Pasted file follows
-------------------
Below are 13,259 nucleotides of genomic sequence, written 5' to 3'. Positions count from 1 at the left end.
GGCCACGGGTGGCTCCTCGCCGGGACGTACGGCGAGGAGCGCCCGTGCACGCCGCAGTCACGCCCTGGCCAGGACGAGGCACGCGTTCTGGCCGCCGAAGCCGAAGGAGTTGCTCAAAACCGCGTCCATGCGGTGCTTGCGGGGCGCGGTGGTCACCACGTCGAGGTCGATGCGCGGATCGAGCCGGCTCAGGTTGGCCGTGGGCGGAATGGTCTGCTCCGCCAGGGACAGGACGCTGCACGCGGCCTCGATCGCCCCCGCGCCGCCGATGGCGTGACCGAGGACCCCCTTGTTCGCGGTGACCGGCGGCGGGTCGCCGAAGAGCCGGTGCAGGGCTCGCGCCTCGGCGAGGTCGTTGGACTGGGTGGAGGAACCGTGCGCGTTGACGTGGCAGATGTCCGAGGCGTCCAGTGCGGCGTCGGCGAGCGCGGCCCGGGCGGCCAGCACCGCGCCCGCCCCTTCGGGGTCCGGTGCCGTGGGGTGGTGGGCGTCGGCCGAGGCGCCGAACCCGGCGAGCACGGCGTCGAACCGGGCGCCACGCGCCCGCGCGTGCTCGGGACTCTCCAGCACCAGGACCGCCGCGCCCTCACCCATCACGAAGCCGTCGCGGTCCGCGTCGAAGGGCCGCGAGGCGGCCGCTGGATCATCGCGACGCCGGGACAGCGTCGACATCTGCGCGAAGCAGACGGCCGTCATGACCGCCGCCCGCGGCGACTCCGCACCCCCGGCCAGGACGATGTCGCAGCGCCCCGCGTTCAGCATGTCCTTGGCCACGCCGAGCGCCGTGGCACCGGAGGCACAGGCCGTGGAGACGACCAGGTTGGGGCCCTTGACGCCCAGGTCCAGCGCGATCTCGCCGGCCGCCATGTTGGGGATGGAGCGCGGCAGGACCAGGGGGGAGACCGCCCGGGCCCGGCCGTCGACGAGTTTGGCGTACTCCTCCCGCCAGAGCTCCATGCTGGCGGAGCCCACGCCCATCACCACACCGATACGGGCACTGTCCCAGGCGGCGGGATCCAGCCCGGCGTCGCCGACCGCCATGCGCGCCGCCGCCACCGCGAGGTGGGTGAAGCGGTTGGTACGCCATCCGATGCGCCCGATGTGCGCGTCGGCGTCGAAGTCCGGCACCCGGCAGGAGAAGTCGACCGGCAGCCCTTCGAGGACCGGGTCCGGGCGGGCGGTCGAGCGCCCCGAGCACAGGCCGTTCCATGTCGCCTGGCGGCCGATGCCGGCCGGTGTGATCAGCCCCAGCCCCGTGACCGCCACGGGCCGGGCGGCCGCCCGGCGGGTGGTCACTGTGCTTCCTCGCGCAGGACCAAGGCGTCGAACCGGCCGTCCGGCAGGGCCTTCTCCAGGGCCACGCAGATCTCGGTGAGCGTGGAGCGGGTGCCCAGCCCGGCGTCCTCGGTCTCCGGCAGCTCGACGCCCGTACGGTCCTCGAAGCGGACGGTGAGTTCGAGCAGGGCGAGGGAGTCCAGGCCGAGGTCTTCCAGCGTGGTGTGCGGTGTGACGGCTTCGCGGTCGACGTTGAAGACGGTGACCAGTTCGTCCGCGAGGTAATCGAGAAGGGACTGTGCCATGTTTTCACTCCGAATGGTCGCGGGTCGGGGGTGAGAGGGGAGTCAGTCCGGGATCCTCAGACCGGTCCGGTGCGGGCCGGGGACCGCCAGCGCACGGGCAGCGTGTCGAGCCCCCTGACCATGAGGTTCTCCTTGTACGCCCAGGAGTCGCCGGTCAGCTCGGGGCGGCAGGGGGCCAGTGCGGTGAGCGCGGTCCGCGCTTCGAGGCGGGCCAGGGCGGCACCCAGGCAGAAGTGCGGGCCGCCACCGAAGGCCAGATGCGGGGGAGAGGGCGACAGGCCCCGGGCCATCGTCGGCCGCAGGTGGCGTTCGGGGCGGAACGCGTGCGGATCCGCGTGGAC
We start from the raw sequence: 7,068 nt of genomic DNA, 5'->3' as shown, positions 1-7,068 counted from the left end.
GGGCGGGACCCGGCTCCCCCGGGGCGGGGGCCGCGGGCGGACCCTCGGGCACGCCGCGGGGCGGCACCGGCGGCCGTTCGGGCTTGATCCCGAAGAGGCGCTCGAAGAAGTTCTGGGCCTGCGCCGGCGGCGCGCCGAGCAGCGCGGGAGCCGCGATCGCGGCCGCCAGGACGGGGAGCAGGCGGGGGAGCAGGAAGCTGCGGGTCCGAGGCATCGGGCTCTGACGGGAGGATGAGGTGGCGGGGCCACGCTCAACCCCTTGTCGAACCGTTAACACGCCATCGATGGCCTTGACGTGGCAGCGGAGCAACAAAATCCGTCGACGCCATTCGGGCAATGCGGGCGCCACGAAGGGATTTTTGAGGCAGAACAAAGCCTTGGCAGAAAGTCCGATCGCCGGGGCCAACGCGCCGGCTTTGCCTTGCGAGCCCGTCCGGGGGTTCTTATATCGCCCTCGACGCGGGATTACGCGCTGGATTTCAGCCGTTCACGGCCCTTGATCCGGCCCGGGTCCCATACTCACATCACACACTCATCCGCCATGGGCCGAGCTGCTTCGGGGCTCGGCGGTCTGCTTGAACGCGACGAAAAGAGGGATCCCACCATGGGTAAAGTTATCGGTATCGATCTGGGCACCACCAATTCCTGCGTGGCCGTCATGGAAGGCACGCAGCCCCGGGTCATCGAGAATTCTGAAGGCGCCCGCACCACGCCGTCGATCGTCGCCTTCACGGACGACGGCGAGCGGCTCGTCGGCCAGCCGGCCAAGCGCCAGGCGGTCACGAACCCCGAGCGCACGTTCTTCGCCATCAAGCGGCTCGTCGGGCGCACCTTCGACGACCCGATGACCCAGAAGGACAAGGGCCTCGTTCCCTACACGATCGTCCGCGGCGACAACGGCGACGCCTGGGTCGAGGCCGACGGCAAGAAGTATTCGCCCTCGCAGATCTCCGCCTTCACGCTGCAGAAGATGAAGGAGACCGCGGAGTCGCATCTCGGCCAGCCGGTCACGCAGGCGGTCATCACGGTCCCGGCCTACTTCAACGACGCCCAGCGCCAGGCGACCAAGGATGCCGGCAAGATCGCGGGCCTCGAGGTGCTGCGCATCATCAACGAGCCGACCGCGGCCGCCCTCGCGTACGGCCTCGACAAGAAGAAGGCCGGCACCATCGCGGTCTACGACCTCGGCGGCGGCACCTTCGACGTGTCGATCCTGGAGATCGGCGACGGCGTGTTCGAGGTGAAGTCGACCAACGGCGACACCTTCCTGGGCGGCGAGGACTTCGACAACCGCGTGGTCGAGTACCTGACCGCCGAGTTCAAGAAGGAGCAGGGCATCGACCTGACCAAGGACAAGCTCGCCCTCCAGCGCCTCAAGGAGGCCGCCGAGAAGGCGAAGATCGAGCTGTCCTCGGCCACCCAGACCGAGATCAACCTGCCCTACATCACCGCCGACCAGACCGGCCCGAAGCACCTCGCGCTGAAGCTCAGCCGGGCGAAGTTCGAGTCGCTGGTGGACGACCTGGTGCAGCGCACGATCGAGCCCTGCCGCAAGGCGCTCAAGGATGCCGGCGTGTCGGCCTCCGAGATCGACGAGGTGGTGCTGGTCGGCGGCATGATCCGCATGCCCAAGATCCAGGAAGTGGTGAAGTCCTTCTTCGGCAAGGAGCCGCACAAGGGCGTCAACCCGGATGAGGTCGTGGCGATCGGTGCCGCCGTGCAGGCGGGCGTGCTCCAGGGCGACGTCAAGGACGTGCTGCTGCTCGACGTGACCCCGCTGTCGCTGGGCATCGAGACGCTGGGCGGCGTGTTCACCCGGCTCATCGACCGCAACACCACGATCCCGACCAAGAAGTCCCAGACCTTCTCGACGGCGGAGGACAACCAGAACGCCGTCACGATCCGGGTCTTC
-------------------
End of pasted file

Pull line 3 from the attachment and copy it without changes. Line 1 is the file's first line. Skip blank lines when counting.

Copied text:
We start from the raw sequence: 7,068 nt of genomic DNA, 5'->3' as shown, positions 1-7,068 counted from the left end.